My dear friend has become a grandmother to a baby girl recently and naturally I wanted to give a gift. I quite expect the little lady in question has a wardrobe of clothes already, bedding and such has been carefully chosen, I know that “new mum” has planned, decorated and perfected the nursery, so I decided to make some thing… this is what I came up with, fairly simple, quite cute and beautiful fabric… Interested? keep reading! I’ll start with the fabric, cutest range from a young English designer “Lewis and Irene” this particular fabric story is called “Town and Country” and is available in two colour ways. I have used the soft pastel shades.
This is the other jolly colour way, same design just a different collection of colour shades… clever eh!
Close up of the information on the selvage edge.
I bought two fat 1/4 pieces (50cm x 55cm) from my local P&Q fabric shop. They were £2.70 each. The white cotton piping cord was 60p per metre, I needed 2.5mtr for this project. I had a reel of pink cotton thread in my work box. Also had pure white cotton fabric in my stash for the lining, I used 50cm full width. I had scraps of craft felt too, but do know it is in-expensive to buy, a piece about 25cm x 25cm is approx 50p.
Cut a stripe from each of the fat 1/4 approx 4-5 cm and put on one side for later.
These are the colours I chose for the felt part of the project.
I decided the lettering of the baby’s name would be easiest to work using capital letters. Planned it on simple graph paper.
I used an iron-on Vilene to trace over the letters. Here you will have to think a little about “mirror image” of certain letters. If you have the shiny side up – facing you, when you iron and cut the letters will be around the correct way when you apply them to the fabric.
Trace all letters onto Vilene. Have your piece of felt slightly larger than your Vilene letter and press with a warm iron. Not too hot or you will scald either the Vilene or the felt, especially if the felt is a cotton polyester mix.
Cut our letters.
Look at your sewing machines selection of stitches. I decided on a teeny weeny blanket stitch which looked like this on my machine… you may want to have a little play with stitches and sizes to find one suitable. Satin stitch, blind hem, appliqué, or fancy?
To hold the letters in place while I stitched I dabbed a little glue on the underside, couldn’t face pins or tacking! I suggest sewing any appliqué onto your fabric before making up what ever you are making where possible. It is much easier to turn-sew a piece of fabric rather than a bag, cushion, clothing.
Okay lets sew! On the very edge of the felt letters, lower needle so it catches the edge of the felt. I advise to go quite slow and watch carefully, stopping, (needle down position) a few stitches before turning, to check, turn and continue.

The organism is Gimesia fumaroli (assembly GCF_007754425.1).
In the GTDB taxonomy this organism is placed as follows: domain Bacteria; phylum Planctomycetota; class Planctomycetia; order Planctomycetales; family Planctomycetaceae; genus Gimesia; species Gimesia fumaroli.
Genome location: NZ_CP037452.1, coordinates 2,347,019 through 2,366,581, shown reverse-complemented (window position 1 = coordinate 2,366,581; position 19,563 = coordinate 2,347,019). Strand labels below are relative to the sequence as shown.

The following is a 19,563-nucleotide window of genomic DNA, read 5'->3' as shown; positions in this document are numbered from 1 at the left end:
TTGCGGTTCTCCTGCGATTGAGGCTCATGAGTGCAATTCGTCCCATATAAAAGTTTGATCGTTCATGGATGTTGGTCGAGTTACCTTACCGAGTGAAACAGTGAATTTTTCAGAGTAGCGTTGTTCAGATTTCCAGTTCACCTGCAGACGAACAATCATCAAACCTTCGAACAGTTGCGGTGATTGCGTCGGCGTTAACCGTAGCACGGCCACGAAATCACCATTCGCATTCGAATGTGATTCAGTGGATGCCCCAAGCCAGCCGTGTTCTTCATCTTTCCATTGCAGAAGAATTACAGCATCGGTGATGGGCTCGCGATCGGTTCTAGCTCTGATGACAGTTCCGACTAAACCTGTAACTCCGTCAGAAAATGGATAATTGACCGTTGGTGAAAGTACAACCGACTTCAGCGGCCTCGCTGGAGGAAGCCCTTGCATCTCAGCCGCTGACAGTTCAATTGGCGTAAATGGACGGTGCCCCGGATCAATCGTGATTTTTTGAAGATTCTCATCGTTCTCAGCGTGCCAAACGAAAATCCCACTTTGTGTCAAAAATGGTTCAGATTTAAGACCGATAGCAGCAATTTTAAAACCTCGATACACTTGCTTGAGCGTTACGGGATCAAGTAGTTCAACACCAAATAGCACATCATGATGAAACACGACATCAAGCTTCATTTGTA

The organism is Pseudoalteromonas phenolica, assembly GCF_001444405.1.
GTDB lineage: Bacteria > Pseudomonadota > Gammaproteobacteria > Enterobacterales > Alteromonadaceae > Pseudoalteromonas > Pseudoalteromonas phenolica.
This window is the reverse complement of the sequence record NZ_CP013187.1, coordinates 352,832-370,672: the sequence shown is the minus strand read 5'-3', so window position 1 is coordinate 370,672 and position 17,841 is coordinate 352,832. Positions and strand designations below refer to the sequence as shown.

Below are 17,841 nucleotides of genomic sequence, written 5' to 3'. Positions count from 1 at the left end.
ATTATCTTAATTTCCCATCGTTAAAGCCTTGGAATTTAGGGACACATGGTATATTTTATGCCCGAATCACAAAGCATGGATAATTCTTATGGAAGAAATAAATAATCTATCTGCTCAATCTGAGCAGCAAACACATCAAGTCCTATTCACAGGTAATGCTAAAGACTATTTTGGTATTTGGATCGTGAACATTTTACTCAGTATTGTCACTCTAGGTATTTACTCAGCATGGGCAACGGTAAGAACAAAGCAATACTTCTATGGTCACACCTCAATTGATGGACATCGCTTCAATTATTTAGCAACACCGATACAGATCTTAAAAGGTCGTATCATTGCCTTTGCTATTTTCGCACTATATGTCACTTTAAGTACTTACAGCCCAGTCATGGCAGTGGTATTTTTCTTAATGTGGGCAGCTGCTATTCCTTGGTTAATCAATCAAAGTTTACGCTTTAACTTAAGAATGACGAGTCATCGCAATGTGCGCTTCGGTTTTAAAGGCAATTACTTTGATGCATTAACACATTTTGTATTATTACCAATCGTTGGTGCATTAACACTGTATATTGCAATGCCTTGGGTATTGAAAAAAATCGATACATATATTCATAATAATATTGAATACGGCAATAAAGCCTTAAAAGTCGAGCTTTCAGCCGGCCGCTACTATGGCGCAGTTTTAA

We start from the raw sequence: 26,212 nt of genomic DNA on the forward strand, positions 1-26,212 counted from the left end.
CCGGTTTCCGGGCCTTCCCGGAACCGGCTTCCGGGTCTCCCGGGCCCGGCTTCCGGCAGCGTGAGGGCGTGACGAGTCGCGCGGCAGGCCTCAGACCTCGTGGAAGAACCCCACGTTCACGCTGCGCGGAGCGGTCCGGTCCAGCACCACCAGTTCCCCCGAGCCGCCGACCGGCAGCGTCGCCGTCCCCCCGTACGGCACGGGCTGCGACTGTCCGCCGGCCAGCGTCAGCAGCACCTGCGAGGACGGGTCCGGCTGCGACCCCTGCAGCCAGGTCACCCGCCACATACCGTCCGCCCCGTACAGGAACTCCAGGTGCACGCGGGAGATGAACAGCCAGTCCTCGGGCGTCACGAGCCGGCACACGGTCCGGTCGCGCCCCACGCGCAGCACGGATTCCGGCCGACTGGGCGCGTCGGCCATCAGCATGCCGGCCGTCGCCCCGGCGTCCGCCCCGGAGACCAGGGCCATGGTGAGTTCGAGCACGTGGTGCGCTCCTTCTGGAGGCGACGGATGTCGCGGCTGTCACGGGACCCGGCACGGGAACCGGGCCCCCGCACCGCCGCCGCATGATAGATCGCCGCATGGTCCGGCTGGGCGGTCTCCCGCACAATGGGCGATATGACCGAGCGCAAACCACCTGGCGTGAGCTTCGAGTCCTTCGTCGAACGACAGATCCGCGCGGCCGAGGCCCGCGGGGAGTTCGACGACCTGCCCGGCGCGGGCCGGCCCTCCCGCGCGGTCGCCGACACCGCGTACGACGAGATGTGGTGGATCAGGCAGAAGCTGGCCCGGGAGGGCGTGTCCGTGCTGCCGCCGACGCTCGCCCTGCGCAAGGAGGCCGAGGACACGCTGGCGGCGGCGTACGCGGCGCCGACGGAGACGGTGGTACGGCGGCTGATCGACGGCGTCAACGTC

Photo upside down to show detail!
This bit takes a bit of time, but I quite enjoy seeing it come together.
When finished, pull thread through on the under side and tie ends together securely. Now you need to make two bags, one from the design fabric – outer, and another from the white fabric – inner/lining. Stitch sides and bottom, leaving a gap of approx 15cm open on one side of the inner – lining bag. However, make each bag EXACTLY the same size. With right sided together put one bag inside the other.
Take time making sure that the corners of each bag is snugly in place and the side seams line up.
In this photo I have shown the lining fabric showing so you can see, I did have the top edges of the bag level before I started to sew. bags are inside out, sew continuously around the top.
Push the lining back in on it’s self into the main bag. I like to tweak the lining fabric back so a tiny edge of design fabric is showing, which, on the right side actually means no lining is showing at all on the top edges. Your can do this by “rolling” the fabric between your finger and thumb. Give the whole piece a good press to ensure the seams are flat.
If using co-ordinating fabric as I have, place/pin the different binding onto a each side to add a little interest.
At the seam, carefully turn in the edge of the binding so it forms an opening to each binding end over the seam. Pin into place. You may feel you would prefer to tack at this stage to avoid fabric slipping out of place as you sew.
At the seams, back stitch over the seam to add a little strength.
With a safely pin or large bodkin, thread the piping cord through the opening binding – seam. I like to thread the piping one way and then another length the opposite way, this creates a super drawer string closure, and also hangs nicely on a hook, door handle… Tie ends tougher in a strong firm knot.
…and, I think it makes a really pretty frilly top!
Tease out tassel ends with pair of needle craft scissors.
Ready now to give!
Best wishes, Jay x
My little extra snippet for you from Snoo “… to see a rainbow you must have your back to the sun…’